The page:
Nora Sleeth is a JD candidate at Osgoode Hall Law School.
Google’s advertising policy contains a set of guidelines intended to prevent illegal online pharmacies from advertising on the search engine. Adverts for these “rogue pharmacies” have nevertheless been spotted, leading Google to set aside $500 million to settle a potential investigation regarding whether Google aided in online illegal activity.
Until 2010, Google employed PharmacyChecker.com to investigate online pharmacies attempting to advertise through Google. According to the website’s Vice President, Gabriel Levitt, many of the rogue pharmacies advertising on Google never passed through PharmacyChecker. Further, Google has ultimate control over all pharmacy advertisements, regardless of any decisions made by PharmacyChecker.
According to pharmacy regulators, PharmacyChecker’s procedure was insufficient and illegal pharmacies often escaped detection. Google has since abandoned PharmacyChecker in favour of certification by the National Association of Boards of Pharmacy (NABP) or Canadian International Pharmacy Association (CIPA). PharmacyChecker has been subpoenaed to produce records of communications with Google but is not a target in any investigation.
While it is unclear exactly how the illegal advertisements found their way onto Google, it is speculated that Google, motivated by profit potential, may have intentionally ignored “insufficient procedures.” Google and other search engines earn approximately $1 billion from pharmacy and health-related advertisements each year, but roughly 96% of Internet pharmacies are in some way in violation of current laws or regulations. Rogue pharmacies often fail to require prescriptions, do not comply with the standards for controlled substances, and sell fake or tainted drugs.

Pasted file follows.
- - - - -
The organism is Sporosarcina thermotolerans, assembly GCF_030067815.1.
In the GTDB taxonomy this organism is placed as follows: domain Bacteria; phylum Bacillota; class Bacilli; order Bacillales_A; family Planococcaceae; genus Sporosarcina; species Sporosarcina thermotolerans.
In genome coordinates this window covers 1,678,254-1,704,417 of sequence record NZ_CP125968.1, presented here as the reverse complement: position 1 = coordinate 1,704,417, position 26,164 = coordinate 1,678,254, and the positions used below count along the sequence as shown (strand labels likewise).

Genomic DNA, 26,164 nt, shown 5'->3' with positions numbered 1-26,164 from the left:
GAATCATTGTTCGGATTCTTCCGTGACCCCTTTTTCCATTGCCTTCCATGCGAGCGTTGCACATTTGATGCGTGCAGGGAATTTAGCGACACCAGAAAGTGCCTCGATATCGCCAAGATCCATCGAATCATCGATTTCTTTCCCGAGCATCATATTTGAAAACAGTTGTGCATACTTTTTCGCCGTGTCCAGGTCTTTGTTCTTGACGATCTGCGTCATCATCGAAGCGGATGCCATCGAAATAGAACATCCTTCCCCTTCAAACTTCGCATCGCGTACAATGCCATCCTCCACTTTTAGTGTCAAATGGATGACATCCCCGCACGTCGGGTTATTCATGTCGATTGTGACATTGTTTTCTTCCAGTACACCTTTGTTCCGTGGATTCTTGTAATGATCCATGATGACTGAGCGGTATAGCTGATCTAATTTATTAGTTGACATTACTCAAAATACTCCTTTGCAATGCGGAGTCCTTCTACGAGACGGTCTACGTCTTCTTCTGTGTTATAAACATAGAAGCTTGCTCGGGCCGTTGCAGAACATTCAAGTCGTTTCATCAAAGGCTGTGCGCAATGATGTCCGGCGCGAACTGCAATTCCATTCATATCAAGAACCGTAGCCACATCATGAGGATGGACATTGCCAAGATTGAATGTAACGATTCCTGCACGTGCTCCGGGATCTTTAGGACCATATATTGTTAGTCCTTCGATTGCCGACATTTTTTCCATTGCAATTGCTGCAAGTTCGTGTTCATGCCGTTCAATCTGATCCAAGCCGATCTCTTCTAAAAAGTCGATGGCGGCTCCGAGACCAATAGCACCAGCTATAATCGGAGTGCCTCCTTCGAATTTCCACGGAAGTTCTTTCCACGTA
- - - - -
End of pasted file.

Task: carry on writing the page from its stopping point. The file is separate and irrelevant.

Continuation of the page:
According to Google lawyer Michael Zwibelman, Google has been taking all necessary steps to combat the rogue pharmacy problem, but a recent report by the Wall Street Journal suggests otherwise. Google was warned about the issue as soon as 2003 when it was contacted by the NABP, which expressed its concern and asked Google not to accept advertisements from unverified pharmacies. In 2006, Google ignored warnings of PharmacyChecker’s inadequacy when it began relying on the site to approve potential advertising pharmacies.
More recently, in 2008, the National Center on Addiction and Substance Abuse at Columbia University contacted Google’s chief executive with concerns regarding the persistent rogue pharmacy adverts. Also in 2008, the NABP sent a second request to Google. Google responded by asking for a list of pharmacies identified by the NABP as illegal, stating that this would aid in combating the problem. Clearly, this response was not successful as rogue pharmacies continued to plague Google.
Further repercussions for Google may include disgruntled investors who do not want to stand by a company that engages in practices they cannot support. Google’s allowance of rogue pharmacy advertisements has been characterized as Google’s attempt to profit at the expense of users. Further, this is not the first time Google’s advertising policies have been questioned. In 2007, Google was fined in response to charges of promoting illegal gambling.
The crackdown on Google for its rogue pharmaceutical advertisements reflects the larger problem of uneven regulation of online corporate conduct. Advertisements for illegal pharmacies are commonplace on the web, yet it appears only high-profile corporations are held liable. Until more effective regulatory policies are enacted (perhaps through ISP regulations), attempts by the NABP to deter sites from displaying such advertisements will have little practical effect.
Regulating ISPs would create serious security risks online.
The regulation of advertising makes sense because Google profits (more so than any other advertising service) from bringing consumers and rogue pharmacies together. With great profit comes the great responsibility to make sure you’re not directly and knowingly facilitating criminal activity.
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